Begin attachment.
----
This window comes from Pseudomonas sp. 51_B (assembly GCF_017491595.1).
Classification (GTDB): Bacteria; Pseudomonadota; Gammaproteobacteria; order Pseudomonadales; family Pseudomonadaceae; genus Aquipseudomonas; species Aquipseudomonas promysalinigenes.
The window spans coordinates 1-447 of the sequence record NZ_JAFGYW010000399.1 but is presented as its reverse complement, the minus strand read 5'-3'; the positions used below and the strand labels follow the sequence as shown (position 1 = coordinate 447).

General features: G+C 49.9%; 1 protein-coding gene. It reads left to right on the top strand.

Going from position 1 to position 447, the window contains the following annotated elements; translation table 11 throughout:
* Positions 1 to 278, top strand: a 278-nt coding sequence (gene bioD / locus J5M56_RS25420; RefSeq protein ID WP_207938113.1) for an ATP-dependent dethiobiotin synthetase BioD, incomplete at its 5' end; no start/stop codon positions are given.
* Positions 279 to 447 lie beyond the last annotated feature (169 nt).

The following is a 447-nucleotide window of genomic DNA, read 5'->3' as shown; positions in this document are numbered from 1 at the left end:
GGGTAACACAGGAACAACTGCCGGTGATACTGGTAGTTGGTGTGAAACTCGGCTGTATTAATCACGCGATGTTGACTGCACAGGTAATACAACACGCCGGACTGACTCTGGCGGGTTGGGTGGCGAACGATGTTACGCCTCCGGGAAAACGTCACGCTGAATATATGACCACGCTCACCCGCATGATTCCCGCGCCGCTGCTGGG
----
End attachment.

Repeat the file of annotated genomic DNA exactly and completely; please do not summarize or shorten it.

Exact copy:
This window comes from Pseudomonas sp. 51_B (assembly GCF_017491595.1).
Classification (GTDB): Bacteria; Pseudomonadota; Gammaproteobacteria; order Pseudomonadales; family Pseudomonadaceae; genus Aquipseudomonas; species Aquipseudomonas promysalinigenes.
The window spans coordinates 1-447 of the sequence record NZ_JAFGYW010000399.1 but is presented as its reverse complement, the minus strand read 5'-3'; the positions used below and the strand labels follow the sequence as shown (position 1 = coordinate 447).

General features: G+C 49.9%; 1 protein-coding gene. It reads left to right on the top strand.

Going from position 1 to position 447, the window contains the following annotated elements; translation table 11 throughout:
* Positions 1 to 278, top strand: a 278-nt coding sequence (gene bioD / locus J5M56_RS25420; RefSeq protein ID WP_207938113.1) for an ATP-dependent dethiobiotin synthetase BioD, incomplete at its 5' end; no start/stop codon positions are given.
* Positions 279 to 447 lie beyond the last annotated feature (169 nt).

The following is a 447-nucleotide window of genomic DNA, read 5'->3' as shown; positions in this document are numbered from 1 at the left end:
GGGTAACACAGGAACAACTGCCGGTGATACTGGTAGTTGGTGTGAAACTCGGCTGTATTAATCACGCGATGTTGACTGCACAGGTAATACAACACGCCGGACTGACTCTGGCGGGTTGGGTGGCGAACGATGTTACGCCTCCGGGAAAACGTCACGCTGAATATATGACCACGCTCACCCGCATGATTCCCGCGCCGCTGCTGGG